- Chaos Infrastructure
- Chaos Experiment
The GitOps feature in Litmus enables you to configure a single source of truth for your chaos experiments and faults, any changes made either to the artifacts stored in the configured git repository or the portal will be synced. This allows you to create and execute chaos experiments directly from git enabling a vast scope of automation in CI/CD pipelines.
With the latest release of LitmusChaos 3.0.0:
Event-Driven Chaos Injection
Besides the sync feature, GitOps in Litmus provides a way of using Event-Driven Chaos Injection, where target resources(stateful sets, deployments, etc.) can be configured to automatically trigger chaos experiments with any changes in the resource spec. Currently, the event supported for chaos injection is resource image change, configuration change, change in replicas, and many more.
The event-driven chaos injection allows Litmus to be integrated with traditional GitOps flow that involves automated deployment of applications or workloads, for example, you can now automatically trigger chaos experiments whenever a new release is created for your application and is deployed by a continuous delivery system.
In Litmus, there are two components, the external cluster(blue cluster) which is the target chaos infrastructure and can be more than one, other is the self chaos infrastructure where the Litmus(red cluster) is installed. After a chaos infrastructure is connected to Litmus, an event-tracker pod will be installed which is responsible for event-driven chaos injection by tracking the changes in your target application.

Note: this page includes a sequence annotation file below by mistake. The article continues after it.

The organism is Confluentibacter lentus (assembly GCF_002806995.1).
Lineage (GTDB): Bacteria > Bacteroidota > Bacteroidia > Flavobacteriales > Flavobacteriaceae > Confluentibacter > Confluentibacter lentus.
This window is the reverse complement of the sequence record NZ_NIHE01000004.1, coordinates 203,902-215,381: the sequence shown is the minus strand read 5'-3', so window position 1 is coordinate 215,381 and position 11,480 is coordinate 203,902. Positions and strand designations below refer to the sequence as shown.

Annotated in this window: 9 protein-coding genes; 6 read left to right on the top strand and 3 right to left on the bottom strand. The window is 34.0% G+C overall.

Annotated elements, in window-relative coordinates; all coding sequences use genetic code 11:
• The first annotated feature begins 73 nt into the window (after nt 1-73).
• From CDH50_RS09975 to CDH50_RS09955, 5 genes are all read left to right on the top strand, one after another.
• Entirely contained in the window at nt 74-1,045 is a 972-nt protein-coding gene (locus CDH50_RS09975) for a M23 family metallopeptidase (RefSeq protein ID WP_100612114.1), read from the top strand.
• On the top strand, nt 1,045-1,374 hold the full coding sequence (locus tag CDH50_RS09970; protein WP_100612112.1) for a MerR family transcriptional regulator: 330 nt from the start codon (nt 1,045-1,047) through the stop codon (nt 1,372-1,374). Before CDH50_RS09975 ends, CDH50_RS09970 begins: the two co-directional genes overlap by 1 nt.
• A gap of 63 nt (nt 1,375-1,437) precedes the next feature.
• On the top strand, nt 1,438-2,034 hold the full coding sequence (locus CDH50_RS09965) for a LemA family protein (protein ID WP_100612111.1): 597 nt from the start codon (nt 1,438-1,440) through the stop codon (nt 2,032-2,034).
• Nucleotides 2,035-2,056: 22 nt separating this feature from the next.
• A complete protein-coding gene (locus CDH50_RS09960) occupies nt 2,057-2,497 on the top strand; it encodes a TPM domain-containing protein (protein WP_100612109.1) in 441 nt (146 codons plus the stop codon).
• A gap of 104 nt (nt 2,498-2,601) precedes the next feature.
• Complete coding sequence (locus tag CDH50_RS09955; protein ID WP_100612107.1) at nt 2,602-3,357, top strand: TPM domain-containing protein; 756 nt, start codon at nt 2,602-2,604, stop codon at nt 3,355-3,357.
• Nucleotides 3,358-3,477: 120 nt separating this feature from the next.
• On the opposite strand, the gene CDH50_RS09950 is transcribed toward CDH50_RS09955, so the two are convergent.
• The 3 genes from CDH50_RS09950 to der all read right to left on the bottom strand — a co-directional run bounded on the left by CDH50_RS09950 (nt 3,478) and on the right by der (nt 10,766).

Event tracker is a policy-driven Kubernetes controller, where one can define N number of policies. It can track updates to statefulset, deployment, daemonset and it notifies the graphql server regarding the updates.
In the above architecture, the Event-tracker pod tracks the Web App continuously, if any change occurs (for eg: The app version changes from V1 to V2), it gets triggered and informs the graphql-server pod, the server will then try to look for the chaos experiment using
workflow_id from the git repository. Once it gets the required chaos experiment, it will send it to the subscriber which is responsible for applying the chaos experiment to the target cluster. After the chaos experiment run is completed you can check the resiliency of your application.
The event-tracker is not tracking all the applications, you need to annotate the particular application:
litmuschaos.io/gitops=true, to enable the GitOps.
WORKFLOW-IDis chaos experiment identity which will be subscribed by the target application deployment and it is present in the chaos experiment label.
GitOps is by default disabled for the projects created in Litmus, but it can be enabled and configured from the
GitOps tab in
Settings in ChaosCenter.